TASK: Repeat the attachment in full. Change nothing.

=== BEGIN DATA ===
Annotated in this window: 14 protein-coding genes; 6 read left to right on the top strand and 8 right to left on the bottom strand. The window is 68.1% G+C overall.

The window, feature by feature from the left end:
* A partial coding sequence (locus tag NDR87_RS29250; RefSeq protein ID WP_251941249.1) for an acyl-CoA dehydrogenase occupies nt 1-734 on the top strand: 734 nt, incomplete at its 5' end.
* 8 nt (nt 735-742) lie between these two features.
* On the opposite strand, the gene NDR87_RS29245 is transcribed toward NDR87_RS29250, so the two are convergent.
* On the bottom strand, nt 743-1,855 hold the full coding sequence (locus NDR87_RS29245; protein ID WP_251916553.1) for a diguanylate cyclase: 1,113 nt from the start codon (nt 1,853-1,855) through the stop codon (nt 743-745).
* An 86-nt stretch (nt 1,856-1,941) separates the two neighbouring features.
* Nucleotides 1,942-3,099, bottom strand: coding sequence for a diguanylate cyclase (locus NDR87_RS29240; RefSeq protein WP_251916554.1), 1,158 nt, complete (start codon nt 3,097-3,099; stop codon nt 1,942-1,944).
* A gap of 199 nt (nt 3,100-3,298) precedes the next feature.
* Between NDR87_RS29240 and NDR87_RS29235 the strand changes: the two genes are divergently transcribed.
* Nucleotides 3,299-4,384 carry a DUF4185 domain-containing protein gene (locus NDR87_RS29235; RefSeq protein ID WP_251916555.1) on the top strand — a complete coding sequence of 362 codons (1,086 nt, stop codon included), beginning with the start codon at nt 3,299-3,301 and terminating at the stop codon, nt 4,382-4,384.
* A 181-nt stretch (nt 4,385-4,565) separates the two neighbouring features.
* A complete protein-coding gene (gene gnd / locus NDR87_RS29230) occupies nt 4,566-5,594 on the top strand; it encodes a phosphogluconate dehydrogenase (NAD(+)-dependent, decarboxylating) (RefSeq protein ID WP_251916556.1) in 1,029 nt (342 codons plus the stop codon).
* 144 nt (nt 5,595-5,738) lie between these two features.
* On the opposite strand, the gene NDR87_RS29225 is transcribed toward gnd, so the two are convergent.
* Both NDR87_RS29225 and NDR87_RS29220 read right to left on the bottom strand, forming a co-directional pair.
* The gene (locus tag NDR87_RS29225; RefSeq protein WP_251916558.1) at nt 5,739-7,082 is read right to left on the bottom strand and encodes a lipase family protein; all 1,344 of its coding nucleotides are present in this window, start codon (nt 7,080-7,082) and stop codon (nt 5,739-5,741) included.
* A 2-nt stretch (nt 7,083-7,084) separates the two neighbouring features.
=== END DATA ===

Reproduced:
Annotated in this window: 14 protein-coding genes; 6 read left to right on the top strand and 8 right to left on the bottom strand. The window is 68.1% G+C overall.

The window, feature by feature from the left end:
* A partial coding sequence (locus tag NDR87_RS29250; RefSeq protein ID WP_251941249.1) for an acyl-CoA dehydrogenase occupies nt 1-734 on the top strand: 734 nt, incomplete at its 5' end.
* 8 nt (nt 735-742) lie between these two features.
* On the opposite strand, the gene NDR87_RS29245 is transcribed toward NDR87_RS29250, so the two are convergent.
* On the bottom strand, nt 743-1,855 hold the full coding sequence (locus NDR87_RS29245; protein ID WP_251916553.1) for a diguanylate cyclase: 1,113 nt from the start codon (nt 1,853-1,855) through the stop codon (nt 743-745).
* An 86-nt stretch (nt 1,856-1,941) separates the two neighbouring features.
* Nucleotides 1,942-3,099, bottom strand: coding sequence for a diguanylate cyclase (locus NDR87_RS29240; RefSeq protein WP_251916554.1), 1,158 nt, complete (start codon nt 3,097-3,099; stop codon nt 1,942-1,944).
* A gap of 199 nt (nt 3,100-3,298) precedes the next feature.
* Between NDR87_RS29240 and NDR87_RS29235 the strand changes: the two genes are divergently transcribed.
* Nucleotides 3,299-4,384 carry a DUF4185 domain-containing protein gene (locus NDR87_RS29235; RefSeq protein ID WP_251916555.1) on the top strand — a complete coding sequence of 362 codons (1,086 nt, stop codon included), beginning with the start codon at nt 3,299-3,301 and terminating at the stop codon, nt 4,382-4,384.
* A 181-nt stretch (nt 4,385-4,565) separates the two neighbouring features.
* A complete protein-coding gene (gene gnd / locus NDR87_RS29230) occupies nt 4,566-5,594 on the top strand; it encodes a phosphogluconate dehydrogenase (NAD(+)-dependent, decarboxylating) (RefSeq protein ID WP_251916556.1) in 1,029 nt (342 codons plus the stop codon).
* 144 nt (nt 5,595-5,738) lie between these two features.
* On the opposite strand, the gene NDR87_RS29225 is transcribed toward gnd, so the two are convergent.
* Both NDR87_RS29225 and NDR87_RS29220 read right to left on the bottom strand, forming a co-directional pair.
* The gene (locus tag NDR87_RS29225; RefSeq protein WP_251916558.1) at nt 5,739-7,082 is read right to left on the bottom strand and encodes a lipase family protein; all 1,344 of its coding nucleotides are present in this window, start codon (nt 7,080-7,082) and stop codon (nt 5,739-5,741) included.
* A 2-nt stretch (nt 7,083-7,084) separates the two neighbouring features.